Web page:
Sports betting has been more or less banned in the states for nearly a quarter of a century. That could change drastically after the Supreme Court on Monday opened the door to make sports betting legal in any state that wants to legalize it.
In a 6-to-3 ruling, the justices said a federal law banning sports betting in most states is unconstitutional because it violates states' rights to make their own decisions.
“Congress can regulate sports gambling directly, but if it elects not to do so, each state is free to act on its own,” Justice Samuel A. Alito Jr. wrote for the majority.
Chris Krafcik of GamblingCompliance, an independent gambling analysis company, said this decision is “transformational.” It means some 20 to 40 states can and probably will soon move forward on creating their own sports betting markets worth an estimated $1 billion in annual gaming revenue.
The debate about sports betting hasn't affected only the people who like to throw down on horse races or football games. It folds in all sorts of fascinating policy and political battles, like: states' rights vs. the federal government; how conservatives balance moral objections to gambling vs. a desire for limited federal regulations; and the economy of entire states vs. the economy of major sports leagues.
Here's a step-by-step rundown of key moments in the debate on gambling in America that got us to this monumental one:
Congress banned sports betting in the 1990s. The winning argument was made by sports leagues such as the National Football League and the National Basketball Association. They said that if people can bet on sports, then players, officials and coaches could be tempted to throw a game to win a bet.
But the Professional and Amateur Sports Protection Act wasn't universally enforced. Nevada, which already had strong gambling powerhouse in Las Vegas, got a carve-out. And future exemptions were coming with the invention of daily fantasy sports leagues.
Congress also frequently tries to ban all online gaming. In 2006, it essentially banned online betting except for “skill-based” games, a highly subjective term.
Opponents to gaming continued to push for a full online gaming ban. One powerful backer of the ban is Sheldon Adelson, a mega-GOP donor and chief executive of Las Vegas Sands casino. (Adelson was in Jerusalem on Monday celebrating another big policy priority of his, the moving of the U.S. Embassy in Israel to Jerusalem.)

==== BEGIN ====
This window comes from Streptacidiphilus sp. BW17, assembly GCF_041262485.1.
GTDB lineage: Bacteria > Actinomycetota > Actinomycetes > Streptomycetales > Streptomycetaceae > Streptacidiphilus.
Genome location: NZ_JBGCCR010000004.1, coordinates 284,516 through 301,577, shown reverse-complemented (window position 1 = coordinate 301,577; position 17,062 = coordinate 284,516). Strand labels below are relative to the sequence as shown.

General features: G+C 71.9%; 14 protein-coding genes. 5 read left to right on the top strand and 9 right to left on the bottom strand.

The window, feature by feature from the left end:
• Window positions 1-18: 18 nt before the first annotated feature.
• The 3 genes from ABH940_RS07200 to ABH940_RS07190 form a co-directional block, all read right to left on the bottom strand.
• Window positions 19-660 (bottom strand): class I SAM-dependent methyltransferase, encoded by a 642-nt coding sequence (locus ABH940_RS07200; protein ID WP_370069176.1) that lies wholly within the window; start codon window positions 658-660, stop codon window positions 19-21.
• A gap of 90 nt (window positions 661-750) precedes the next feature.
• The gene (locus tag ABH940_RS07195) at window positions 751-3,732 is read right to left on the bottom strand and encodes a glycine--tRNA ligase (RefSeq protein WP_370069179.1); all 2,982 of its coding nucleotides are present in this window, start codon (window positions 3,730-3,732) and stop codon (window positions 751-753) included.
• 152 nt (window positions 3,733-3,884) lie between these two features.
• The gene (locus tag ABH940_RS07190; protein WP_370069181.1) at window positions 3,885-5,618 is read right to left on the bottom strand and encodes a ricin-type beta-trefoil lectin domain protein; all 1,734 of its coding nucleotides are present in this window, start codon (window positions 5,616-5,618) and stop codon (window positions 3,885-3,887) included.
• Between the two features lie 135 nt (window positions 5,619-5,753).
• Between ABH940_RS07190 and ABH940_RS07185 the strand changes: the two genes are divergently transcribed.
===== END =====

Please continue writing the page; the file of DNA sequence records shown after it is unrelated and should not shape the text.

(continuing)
Leading conservatives, including former Republican congressman Jason Chaffetz of Utah, and some Democrats in Congress picked up the ban's cause on moral grounds.
“That is so offensive and wrong,” Chaffetz said of online gaming when he introduced a bill in 2015 to fully ban it. “When you’re a 7-year-old kid and there is no physical barrier, and all you need to do is get your iPhone.”
Prominent conservative thinkers such as Grover Norquist fired back that Chaffetz was helping the federal government regulate states, something that is anathema to conservatives' small-government governing philosophy.
Daily fantasy sports leagues emerge and muddy the waters even further. The online gaming ban has carve-outs for fantasy sports leagues, which have become a multibillion-dollar industry. *There's a debate about whether fantasy daily sports are even legal, but fantasy advocates point out that federal law banning online gaming explicitly has carve outs for daily fantasy leaves and fantasy sports are played in 41 states.
That fantasy football is thriving anyway is especially jarring to states that want their own sports betting industries. They've been frozen out by the major sports leagues from getting them, and now the leagues are openly championing something that looks very similar to sports betting.
The problem, Chris Grove, editor of LegalSportsReport.com, told The Fix in 2015, is that gambling law predates the Internet, which means these online and sports betting bans haven't been implemented consistently as technology has developed: “A lot of gambling law was written around the time of pinball machines and crane games.”
In the case of sports betting, that meant the power stayed with the sports leagues that got the ban on the books in the first place.
While the online betting debate rages, New Jersey challenges the sports betting ban. The Supreme Court case began in 2014, when New Jersey decided to repeal its own state ban on sports betting, too. The idea was to allow its fledgling casinos to open up horse betting tracks and draw more customers.
As Legal Sports Report's Dustin Gouker outlines well here, the NCAA and major U.S. sports leagues sued New Jersey, arguing the state was violating federal law. Over the next few years, New Jersey lost in federal court after federal court. The law in Congress said what it said: Sports betting (except in Nevada) was illegal.
Then came Monday.
The Supreme Court rules that Congress unconstitutionally banned states's ability to regulate themselves. Congress certainly can ban sports betting, just as it has banned, say, assault weapons in the past, argued the justices.
Alito argued that Congress never banned online gaming but, rather, threw a blanket prohibition on states to regulate themselves.
Alito wrote: “It is as if federal officers were installed in state legislative chambers and were armed with the authority to stop legislators from voting on any offending proposals. A more direct affront to state sovereignty is not easy to imagine.”
This doesn't mean that you can just walk into your closest casino and slap down $500 on Monday's Warriors vs. Rockets playoff game. The Supreme Court ruled that states can regulate sports betting, not that sports betting is suddenly legal.
But after a decades-long, confusing and often contradictory battle that tended to favor opponents of expanded gaming, sports betting supporters have gotten the last word.
*This post has been clarified to expand on the debate about whether fantasy daily sports are even legal.